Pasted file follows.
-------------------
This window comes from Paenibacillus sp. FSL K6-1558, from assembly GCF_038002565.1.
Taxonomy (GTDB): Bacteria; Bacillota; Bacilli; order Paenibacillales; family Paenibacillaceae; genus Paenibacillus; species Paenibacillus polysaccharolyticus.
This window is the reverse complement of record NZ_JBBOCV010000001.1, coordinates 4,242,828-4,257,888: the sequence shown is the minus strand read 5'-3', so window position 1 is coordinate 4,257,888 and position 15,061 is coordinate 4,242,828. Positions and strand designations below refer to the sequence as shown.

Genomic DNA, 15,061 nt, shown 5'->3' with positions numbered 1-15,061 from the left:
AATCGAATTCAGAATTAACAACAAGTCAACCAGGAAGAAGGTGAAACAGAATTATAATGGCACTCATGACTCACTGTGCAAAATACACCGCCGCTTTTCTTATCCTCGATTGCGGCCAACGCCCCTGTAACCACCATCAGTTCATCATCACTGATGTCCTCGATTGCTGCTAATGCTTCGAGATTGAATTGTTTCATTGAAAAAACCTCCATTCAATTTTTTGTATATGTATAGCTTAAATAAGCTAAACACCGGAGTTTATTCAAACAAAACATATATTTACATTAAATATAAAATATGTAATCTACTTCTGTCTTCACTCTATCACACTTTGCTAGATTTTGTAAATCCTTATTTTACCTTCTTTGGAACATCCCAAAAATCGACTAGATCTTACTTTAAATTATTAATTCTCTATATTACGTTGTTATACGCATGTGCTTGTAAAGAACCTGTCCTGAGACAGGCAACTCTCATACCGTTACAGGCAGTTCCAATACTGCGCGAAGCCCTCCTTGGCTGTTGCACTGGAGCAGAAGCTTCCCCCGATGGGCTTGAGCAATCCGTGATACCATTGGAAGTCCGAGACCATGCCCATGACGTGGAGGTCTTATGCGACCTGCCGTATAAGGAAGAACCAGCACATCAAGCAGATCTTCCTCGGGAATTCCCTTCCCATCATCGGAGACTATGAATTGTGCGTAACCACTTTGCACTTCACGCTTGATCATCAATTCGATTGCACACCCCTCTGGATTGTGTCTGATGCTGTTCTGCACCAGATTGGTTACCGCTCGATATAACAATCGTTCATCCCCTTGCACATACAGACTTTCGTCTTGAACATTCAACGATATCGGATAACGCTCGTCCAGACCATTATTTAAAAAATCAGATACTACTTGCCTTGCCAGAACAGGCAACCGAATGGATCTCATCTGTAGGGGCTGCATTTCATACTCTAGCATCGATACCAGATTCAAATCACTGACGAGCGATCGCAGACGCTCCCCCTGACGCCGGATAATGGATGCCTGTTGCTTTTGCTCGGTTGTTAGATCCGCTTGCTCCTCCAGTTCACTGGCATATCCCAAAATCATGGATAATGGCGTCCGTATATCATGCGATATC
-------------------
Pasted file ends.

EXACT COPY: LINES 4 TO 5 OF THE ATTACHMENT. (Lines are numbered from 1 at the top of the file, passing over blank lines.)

Genomic DNA, 15,061 nt, shown 5'->3' with positions numbered 1-15,061 from the left:
AATCGAATTCAGAATTAACAACAAGTCAACCAGGAAGAAGGTGAAACAGAATTATAATGGCACTCATGACTCACTGTGCAAAATACACCGCCGCTTTTCTTATCCTCGATTGCGGCCAACGCCCCTGTAACCACCATCAGTTCATCATCACTGATGTCCTCGATTGCTGCTAATGCTTCGAGATTGAATTGTTTCATTGAAAAAACCTCCATTCAATTTTTTGTATATGTATAGCTTAAATAAGCTAAACACCGGAGTTTATTCAAACAAAACATATATTTACATTAAATATAAAATATGTAATCTACTTCTGTCTTCACTCTATCACACTTTGCTAGATTTTGTAAATCCTTATTTTACCTTCTTTGGAACATCCCAAAAATCGACTAGATCTTACTTTAAATTATTAATTCTCTATATTACGTTGTTATACGCATGTGCTTGTAAAGAACCTGTCCTGAGACAGGCAACTCTCATACCGTTACAGGCAGTTCCAATACTGCGCGAAGCCCTCCTTGGCTGTTGCACTGGAGCAGAAGCTTCCCCCGATGGGCTTGAGCAATCCGTGATACCATTGGAAGTCCGAGACCATGCCCATGACGTGGAGGTCTTATGCGACCTGCCGTATAAGGAAGAACCAGCACATCAAGCAGATCTTCCTCGGGAATTCCCTTCCCATCATCGGAGACTATGAATTGTGCGTAACCACTTTGCACTTCACGCTTGATCATCAATTCGATTGCACACCCCTCTGGATTGTGTCTGATGCTGTTCTGCACCAGATTGGTTACCGCTCGATATAACAATCGTTCATCCCCTTGCACATACAGACTTTCGTCTTGAACATTCAACGATATCGGATAACGCTCGTCCAGACCATTATTTAAAAAATCAGATACTACTTGCCTTGCCAGAACAGGCAACCGAATGGATCTCATCTGTAGGGGCTGCATTTCATACTCTAGCATCGATACCAGATTCAAATCACTGACGAGCGATCGCAGACGCTCCCCCTGACGCCGGATAATGGATGCCTGTTGCTTTTGCTCGGTTGTTAGATCCGCTTGCTCCTCCAGTTCACTGGCATATCCCAAAATCATGGATAATGGCGTCCGTATATCATGCGATATC